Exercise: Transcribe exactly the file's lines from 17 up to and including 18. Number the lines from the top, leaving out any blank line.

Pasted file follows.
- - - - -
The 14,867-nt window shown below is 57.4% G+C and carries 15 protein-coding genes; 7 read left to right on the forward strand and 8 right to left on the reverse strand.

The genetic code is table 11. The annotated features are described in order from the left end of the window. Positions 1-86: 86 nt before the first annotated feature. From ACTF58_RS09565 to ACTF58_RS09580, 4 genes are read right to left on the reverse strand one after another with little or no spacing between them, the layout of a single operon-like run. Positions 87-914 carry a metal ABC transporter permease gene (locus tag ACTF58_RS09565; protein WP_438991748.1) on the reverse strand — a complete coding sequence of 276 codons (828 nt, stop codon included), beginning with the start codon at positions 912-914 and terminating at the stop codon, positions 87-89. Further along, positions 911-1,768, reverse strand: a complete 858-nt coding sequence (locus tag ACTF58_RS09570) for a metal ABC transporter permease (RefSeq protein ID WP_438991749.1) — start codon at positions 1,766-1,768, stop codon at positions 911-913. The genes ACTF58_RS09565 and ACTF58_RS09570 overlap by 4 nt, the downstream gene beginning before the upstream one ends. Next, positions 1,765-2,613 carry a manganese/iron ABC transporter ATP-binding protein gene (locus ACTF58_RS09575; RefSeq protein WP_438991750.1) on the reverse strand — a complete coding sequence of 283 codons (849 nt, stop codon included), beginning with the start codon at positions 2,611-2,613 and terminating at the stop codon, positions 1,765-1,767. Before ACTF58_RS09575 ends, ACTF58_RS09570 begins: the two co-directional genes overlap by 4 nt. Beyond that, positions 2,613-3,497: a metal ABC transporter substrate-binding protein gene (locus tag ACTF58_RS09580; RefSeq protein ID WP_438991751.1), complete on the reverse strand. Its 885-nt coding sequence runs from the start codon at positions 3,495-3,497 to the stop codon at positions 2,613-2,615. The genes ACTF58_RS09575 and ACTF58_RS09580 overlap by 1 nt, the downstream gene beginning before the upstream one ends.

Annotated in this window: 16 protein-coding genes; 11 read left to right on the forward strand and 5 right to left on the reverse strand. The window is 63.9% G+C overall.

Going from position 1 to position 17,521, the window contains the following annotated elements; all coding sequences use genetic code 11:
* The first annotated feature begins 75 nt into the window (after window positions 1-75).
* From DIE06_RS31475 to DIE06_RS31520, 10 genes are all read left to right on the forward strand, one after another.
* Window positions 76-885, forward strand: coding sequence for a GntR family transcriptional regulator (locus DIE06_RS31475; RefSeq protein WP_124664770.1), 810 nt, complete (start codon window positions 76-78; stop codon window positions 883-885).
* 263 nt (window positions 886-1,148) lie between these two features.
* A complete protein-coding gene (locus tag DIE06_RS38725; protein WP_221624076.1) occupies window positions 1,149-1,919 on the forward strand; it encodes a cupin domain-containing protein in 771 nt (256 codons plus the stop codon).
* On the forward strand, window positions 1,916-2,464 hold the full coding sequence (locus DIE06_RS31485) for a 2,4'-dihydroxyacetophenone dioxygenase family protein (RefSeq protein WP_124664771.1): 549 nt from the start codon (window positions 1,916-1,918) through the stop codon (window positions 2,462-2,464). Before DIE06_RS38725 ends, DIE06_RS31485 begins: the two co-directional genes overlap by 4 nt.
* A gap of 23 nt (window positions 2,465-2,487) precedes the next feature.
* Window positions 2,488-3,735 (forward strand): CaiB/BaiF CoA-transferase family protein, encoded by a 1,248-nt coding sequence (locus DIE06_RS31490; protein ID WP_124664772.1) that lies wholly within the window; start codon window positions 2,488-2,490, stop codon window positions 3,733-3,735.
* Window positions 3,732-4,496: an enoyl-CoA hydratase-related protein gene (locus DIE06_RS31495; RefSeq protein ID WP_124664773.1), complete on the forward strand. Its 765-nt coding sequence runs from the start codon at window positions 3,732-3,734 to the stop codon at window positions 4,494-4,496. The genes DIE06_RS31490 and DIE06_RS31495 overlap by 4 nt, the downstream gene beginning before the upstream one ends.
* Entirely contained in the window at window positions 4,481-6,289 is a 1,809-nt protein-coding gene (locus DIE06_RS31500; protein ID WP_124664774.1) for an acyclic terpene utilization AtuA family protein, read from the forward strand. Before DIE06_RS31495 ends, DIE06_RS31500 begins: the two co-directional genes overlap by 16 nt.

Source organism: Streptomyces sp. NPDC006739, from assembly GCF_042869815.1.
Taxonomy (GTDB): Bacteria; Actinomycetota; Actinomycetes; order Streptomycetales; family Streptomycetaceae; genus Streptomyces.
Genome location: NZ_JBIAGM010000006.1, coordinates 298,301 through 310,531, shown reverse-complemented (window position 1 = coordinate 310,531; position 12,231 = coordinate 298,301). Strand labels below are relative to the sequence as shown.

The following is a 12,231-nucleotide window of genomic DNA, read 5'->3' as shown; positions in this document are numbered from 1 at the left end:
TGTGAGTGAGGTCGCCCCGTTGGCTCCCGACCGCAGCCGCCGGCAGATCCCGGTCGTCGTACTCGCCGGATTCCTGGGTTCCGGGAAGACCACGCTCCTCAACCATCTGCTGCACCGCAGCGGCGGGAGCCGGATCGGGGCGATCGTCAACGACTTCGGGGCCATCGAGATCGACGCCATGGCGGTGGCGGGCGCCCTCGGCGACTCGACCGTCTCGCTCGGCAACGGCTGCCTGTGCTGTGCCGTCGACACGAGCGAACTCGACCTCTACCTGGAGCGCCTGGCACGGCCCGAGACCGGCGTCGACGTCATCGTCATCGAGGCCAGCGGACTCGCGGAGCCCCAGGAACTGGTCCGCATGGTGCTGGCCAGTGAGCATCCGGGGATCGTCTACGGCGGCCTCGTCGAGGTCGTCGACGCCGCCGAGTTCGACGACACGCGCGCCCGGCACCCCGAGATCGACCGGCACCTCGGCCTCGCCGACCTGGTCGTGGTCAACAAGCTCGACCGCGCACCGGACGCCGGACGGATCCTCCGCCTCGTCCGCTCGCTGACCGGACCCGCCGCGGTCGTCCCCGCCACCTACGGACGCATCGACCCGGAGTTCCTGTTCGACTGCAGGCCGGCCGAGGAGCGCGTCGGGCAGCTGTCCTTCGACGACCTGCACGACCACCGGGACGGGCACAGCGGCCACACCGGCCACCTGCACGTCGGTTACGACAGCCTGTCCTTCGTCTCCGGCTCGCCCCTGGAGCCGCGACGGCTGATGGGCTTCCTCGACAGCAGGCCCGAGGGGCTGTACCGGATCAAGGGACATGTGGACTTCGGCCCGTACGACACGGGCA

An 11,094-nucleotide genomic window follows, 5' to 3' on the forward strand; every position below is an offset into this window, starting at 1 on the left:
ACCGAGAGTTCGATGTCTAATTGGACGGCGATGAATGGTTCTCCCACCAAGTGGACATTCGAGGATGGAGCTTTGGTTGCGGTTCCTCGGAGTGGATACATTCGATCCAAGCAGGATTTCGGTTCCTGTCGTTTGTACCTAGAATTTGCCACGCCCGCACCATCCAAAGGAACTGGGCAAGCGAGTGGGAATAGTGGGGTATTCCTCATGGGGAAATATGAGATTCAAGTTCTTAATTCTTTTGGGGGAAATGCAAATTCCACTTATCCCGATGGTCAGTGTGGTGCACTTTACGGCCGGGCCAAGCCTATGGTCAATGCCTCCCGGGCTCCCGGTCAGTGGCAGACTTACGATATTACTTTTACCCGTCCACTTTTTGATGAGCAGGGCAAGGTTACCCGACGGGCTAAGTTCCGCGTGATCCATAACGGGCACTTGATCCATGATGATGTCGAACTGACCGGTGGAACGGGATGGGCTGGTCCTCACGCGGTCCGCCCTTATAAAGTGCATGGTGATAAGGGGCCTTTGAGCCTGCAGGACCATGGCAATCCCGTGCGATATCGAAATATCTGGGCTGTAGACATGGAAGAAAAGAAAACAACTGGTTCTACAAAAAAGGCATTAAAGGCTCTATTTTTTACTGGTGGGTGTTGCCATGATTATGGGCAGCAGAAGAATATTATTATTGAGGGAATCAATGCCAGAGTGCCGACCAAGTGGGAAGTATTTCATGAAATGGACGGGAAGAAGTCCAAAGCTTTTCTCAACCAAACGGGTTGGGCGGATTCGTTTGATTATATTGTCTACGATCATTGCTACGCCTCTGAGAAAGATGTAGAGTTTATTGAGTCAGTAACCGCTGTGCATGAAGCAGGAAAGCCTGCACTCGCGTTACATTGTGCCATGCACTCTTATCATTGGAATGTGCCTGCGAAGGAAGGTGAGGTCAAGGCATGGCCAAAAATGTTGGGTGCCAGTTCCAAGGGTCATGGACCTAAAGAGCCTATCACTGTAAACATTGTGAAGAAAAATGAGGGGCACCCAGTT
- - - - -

Genome location: NZ_JBIAGM010000006.1, coordinates 298,301 through 310,531, shown reverse-complemented (window position 1 = coordinate 310,531; position 12,231 = coordinate 298,301). Strand labels below are relative to the sequence as shown.

The following is a 12,231-nucleotide window of genomic DNA, read 5'->3' as shown; positions in this document are numbered from 1 at the left end: